Car Accident Lawyer
Cruise control can be a great asset when driving, especially at night on a long stretch of interstate during road trips when it may become easy to get distracted enough to accelerate well over the posted speed limit.
During long stretches of straight road, cruise control is a great tool.
It can also be effective when roads have a number of curves, simply because it will keep you going at a steady, safe speed.
Cruise control not only prevents you from speeding, it also allows you to focus on the surrounding traffic, which is especially important on an interstate if you’re sharing the road with commercial truck traffic.
Many truck drivers have rigid schedules, and truck drivers often drive with too little sleep or without the required rest stops in order to deliver their loads on time. According to a Reuters study from 2013, almost 20 percent of drivers reported using marijuana or cocaine, making those large vehicles an even bigger risk factor on the road.
Using cruise control allows you to keep a closer eye on big rigs, since in most accidents, the truck driver will not be the one suffering the worst of the injuries given the vast differences in size between a tractor trailers and a car or SUV.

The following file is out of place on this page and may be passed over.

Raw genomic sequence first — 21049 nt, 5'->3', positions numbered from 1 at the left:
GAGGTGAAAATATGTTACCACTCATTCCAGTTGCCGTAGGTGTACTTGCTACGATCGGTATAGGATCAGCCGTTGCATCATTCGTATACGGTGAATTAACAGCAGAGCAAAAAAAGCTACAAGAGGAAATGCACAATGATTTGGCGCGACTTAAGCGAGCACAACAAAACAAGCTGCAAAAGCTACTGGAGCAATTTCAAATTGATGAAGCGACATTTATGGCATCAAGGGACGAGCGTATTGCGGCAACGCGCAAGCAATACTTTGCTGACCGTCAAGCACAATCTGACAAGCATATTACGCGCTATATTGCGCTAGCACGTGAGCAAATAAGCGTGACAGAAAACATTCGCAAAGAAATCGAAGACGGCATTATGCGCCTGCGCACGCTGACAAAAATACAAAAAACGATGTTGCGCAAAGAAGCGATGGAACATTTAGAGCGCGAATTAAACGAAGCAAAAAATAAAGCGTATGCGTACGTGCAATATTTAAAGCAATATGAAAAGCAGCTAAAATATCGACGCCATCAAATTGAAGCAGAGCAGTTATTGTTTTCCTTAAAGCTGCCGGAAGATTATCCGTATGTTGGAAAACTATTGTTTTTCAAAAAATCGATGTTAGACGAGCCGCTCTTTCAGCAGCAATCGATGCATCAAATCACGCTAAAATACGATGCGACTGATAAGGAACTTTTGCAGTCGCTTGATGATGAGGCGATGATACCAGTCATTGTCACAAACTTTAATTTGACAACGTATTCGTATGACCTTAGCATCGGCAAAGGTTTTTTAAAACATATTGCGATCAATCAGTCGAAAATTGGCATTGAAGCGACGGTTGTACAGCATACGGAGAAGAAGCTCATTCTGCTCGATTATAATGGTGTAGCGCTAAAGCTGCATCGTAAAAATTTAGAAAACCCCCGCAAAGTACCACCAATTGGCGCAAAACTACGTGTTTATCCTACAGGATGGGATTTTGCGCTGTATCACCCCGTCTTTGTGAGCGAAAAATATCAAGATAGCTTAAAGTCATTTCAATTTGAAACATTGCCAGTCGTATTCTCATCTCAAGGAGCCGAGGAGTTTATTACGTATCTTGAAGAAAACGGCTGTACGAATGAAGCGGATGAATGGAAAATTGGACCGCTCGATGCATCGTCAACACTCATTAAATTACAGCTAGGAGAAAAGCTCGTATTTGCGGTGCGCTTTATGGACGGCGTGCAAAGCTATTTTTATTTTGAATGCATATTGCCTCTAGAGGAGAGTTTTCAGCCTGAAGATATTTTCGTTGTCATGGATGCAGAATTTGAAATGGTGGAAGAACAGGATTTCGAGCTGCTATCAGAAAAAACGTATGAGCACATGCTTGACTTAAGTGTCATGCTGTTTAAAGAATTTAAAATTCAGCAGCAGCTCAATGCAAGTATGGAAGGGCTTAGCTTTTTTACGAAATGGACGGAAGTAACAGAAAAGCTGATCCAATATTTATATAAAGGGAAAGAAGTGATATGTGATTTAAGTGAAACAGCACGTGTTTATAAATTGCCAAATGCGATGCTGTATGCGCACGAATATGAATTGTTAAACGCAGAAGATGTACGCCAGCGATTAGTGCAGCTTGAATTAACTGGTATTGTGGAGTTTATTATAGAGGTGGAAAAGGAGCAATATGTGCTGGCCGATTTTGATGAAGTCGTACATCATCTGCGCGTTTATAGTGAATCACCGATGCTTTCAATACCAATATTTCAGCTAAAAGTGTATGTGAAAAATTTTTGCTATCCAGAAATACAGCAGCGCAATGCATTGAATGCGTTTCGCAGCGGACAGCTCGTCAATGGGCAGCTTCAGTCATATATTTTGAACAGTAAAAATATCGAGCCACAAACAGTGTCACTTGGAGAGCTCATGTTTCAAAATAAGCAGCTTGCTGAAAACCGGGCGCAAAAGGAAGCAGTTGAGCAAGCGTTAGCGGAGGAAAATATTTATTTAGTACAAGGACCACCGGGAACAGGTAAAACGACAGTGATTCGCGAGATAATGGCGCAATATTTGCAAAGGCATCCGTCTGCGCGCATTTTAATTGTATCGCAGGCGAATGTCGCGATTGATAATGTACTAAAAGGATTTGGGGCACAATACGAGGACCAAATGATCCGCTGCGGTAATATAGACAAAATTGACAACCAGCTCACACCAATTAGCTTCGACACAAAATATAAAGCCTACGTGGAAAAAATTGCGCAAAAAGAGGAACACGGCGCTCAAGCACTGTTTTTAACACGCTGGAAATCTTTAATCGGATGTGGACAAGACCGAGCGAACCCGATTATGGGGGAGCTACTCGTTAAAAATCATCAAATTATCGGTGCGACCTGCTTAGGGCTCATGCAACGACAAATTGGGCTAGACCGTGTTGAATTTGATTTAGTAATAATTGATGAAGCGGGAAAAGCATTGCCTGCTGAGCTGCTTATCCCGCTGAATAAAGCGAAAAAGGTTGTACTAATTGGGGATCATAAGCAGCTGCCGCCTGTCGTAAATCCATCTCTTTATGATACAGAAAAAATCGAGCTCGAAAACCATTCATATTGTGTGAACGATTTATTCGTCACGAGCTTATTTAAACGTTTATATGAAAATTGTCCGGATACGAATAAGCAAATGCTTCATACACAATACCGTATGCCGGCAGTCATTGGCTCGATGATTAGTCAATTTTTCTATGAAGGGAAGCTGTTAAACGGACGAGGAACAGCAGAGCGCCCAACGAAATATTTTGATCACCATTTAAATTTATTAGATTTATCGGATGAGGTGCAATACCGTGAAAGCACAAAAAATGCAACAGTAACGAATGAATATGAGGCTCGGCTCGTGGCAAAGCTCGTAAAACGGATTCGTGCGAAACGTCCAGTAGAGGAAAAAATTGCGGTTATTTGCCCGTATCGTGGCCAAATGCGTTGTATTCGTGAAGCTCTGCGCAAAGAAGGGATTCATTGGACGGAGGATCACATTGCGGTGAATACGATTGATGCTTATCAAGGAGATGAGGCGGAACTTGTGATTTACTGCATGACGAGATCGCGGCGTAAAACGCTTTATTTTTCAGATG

Cruise control can also save gas, which as summer prices rise, makes it even more appealing.
But there are times when cruise control can be more of a danger than an asset.
Cruise control don’ts
Cruise control is not meant to be used in inclement weather. (If you think this is a myth, in 2002, Snopes.com investigated, and experts confirmed it. A Texas highway patrolman said that the message that cruise control and slick roads don’t mix is so important, it should share the same space on the sun visor as airbag safety warnings.)
Because cruise control keeps your vehicle operating at a steady speed, unexpected road hazards such as black ice, heavy rain, slush or snow can cause a vehicle to quickly lose control. When cruise control is engaged, you are less able to control your car.
In the rain, cruise control can be problematic because puddles can prevent tires from gaining traction. Attempting to brake can cause your vehicle to hydroplane, which makes it impossible to control. Since disengaging cruise control requires braking, using cruise control in the rain can be dangerous.
Even more of a risk factor is if one tire hydroplanes and another gathers traction. Your car could end up in a ditch, in oncoming traffic or worse.
Slush and snow can result in similar problems, because using your brakes on slick roads can make it difficult to control your vehicle. Braking too hard can send your vehicle into a spin, potentially causing you to shift lanes, crashing into oncoming traffic.
While some experts say that newer cars have traction control, which makes cruise control safer, nothing can take the place of your knowledge of the road as you drive. Cruise control takes away your ability to recognize road hazards, and puts you at risk.
If you’ve been involved in a car accident, consult with a car accident lawyer in Boynton Beach, FL about your legal options for a claim.
Thanks to The Law Office of Eric H. Luckman, P.A. for their insight into car accidents and cruise control.